n  

unexpected changes in regulatory requirements, tariffs and other trade barriers or restrictions;

 

  n  

longer accounts receivable payment cycles and the difficulty of enforcing contracts and collecting receivables through certain non-U.S. legal systems;

 

  n  

difficulties in managing and staffing operations;

 

  n  

potentially adverse tax consequences;

 

  n  

the burdens of compliance with the laws and regulations of a number of jurisdictions;

 

  n  

import and export license requirements and restrictions of China, the United States and each other country in which we operate;

 

  n  

exposure to different legal standards and reduced protection for intellectual property rights in some countries;

 

  n  

currency fluctuations and restrictions;

 

  n  

political, social and economic instability, including war and the threat of war, acts of terrorism, pandemics, boycotts, curtailment of trade or other business restrictions;

 

  n  

periodic economic downturns in the markets in which we operate;

 

  n  

customs clearance and transportation delays; and

 

  n  

sales variability as a result of translating our non-U.S. sales into U.S. dollars.

Any of these factors may adversely affect our future sales outside the United States and, consequently, our business, financial condition and results of operations. Furthermore, as we increase our sales outside the United States, total sales may also be affected to a greater extent by seasonal fluctuations resulting from lower sales that typically occur during the summer months in Europe and other parts of the world.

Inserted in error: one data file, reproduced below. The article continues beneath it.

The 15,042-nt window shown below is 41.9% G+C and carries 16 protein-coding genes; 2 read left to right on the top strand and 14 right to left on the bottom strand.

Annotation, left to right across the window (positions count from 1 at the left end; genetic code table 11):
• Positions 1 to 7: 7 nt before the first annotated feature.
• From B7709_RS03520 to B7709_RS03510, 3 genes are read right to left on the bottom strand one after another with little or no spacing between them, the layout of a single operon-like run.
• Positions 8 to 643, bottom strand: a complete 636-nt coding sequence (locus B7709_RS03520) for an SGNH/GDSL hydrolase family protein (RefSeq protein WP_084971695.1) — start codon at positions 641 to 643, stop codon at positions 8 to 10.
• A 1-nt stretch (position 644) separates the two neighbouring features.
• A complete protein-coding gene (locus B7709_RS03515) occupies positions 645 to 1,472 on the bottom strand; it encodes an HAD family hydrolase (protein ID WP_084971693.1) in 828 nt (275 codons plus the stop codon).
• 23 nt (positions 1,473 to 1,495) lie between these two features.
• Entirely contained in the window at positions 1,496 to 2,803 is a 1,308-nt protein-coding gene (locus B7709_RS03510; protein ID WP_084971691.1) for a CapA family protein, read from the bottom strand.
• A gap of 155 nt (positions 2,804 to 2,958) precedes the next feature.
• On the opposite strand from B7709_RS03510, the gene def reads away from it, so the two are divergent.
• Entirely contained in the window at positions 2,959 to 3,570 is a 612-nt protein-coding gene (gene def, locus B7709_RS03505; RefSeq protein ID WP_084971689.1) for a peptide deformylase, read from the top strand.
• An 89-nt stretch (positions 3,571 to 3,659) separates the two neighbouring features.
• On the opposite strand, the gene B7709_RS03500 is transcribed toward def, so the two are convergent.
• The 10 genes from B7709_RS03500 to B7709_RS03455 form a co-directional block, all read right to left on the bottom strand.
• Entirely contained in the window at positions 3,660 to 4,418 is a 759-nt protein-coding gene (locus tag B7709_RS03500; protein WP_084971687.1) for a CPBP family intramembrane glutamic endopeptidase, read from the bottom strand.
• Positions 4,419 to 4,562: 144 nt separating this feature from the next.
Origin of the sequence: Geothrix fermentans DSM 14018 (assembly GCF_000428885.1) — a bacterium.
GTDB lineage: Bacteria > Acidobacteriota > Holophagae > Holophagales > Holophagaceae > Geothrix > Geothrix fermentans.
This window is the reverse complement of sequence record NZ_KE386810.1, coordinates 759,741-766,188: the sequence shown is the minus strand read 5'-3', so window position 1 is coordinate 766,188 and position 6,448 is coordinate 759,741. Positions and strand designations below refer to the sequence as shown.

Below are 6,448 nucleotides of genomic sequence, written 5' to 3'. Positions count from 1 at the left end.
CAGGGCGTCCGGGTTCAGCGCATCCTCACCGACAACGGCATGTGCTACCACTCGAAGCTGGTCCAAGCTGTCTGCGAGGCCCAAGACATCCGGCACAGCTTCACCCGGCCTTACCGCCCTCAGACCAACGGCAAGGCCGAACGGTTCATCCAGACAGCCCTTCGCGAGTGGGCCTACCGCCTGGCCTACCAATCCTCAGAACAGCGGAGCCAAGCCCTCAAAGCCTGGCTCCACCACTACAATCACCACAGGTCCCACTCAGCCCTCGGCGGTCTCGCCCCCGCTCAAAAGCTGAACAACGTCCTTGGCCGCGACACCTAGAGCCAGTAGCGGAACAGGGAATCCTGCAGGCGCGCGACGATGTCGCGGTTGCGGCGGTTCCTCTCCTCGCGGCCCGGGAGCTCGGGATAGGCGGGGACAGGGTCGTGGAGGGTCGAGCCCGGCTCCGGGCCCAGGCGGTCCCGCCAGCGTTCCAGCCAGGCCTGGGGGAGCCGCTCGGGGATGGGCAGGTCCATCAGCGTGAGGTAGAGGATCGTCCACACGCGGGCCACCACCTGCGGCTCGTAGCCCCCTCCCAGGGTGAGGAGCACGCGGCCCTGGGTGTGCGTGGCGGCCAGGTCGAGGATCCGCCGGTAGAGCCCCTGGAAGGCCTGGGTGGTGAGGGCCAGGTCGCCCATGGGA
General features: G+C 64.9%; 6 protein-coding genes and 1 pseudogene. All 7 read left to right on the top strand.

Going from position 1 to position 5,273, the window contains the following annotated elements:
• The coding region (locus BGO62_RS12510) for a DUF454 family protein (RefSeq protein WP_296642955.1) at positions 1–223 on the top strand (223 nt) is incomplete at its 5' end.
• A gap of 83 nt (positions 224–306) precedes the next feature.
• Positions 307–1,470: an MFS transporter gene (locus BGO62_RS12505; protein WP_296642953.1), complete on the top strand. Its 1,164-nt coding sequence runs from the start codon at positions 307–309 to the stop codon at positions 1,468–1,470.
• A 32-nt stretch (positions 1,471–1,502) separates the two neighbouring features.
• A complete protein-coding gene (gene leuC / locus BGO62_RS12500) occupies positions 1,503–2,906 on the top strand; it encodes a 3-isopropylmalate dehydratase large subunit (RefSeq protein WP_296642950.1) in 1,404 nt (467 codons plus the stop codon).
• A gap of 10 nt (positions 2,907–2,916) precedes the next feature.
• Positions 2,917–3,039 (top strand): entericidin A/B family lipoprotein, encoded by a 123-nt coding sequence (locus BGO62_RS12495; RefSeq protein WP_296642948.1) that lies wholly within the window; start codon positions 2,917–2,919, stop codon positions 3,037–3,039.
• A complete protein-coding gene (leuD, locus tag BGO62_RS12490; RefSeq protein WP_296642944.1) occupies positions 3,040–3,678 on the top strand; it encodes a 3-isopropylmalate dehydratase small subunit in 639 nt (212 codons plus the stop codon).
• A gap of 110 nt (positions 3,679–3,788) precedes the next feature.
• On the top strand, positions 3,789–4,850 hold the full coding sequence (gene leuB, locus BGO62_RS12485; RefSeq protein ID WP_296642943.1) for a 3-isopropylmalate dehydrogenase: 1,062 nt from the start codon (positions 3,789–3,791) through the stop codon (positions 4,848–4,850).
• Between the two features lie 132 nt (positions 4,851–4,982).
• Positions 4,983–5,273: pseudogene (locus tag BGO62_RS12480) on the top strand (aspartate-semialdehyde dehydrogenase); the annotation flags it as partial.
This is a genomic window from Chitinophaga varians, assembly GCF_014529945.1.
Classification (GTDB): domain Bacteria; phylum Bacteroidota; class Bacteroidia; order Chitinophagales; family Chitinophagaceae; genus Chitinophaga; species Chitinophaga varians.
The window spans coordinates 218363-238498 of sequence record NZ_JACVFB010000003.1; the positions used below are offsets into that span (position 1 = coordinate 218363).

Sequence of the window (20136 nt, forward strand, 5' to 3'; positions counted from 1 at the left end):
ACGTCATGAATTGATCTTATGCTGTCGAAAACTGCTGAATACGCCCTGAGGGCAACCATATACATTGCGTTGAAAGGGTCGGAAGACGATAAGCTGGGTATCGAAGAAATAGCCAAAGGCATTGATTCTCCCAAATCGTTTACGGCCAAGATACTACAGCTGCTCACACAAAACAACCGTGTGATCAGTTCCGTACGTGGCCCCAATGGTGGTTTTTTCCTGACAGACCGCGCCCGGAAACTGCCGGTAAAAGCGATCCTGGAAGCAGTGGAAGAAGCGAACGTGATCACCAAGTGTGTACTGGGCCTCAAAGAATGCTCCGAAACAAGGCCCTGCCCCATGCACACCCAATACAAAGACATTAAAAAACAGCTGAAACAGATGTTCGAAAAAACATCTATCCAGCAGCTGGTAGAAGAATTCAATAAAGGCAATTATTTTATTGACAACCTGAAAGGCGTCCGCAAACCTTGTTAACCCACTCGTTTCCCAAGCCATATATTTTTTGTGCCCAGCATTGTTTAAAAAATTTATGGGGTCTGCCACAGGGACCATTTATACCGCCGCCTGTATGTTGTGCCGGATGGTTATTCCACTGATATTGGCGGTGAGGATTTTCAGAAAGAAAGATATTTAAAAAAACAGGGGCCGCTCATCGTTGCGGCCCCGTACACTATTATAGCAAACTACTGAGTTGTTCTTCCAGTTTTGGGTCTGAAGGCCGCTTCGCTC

Fluctuations in currency exchange rates may significantly impact our results of operations and may significantly affect the comparability of our results between financial periods.

Our operations are conducted by subsidiaries in many countries. The results of operations and the financial position of these subsidiaries are reported in the relevant foreign currencies and then translated into U.S. dollars at the applicable exchange rates for inclusion in our consolidated financial statements. The main currencies to which we are exposed are the Euro, British pound, Chinese renminbi, Brazilian real and Swiss franc. The exchange rates between these currencies and the U.S. dollar in recent years have fluctuated significantly and may continue to do so in the future. A depreciation of these currencies against the U.S. dollar will decrease the U.S. dollar equivalent of the amounts derived from these operations reported in our consolidated financial statements and an appreciation of these currencies will result in a corresponding increase in such amounts. To the extent our raw material costs are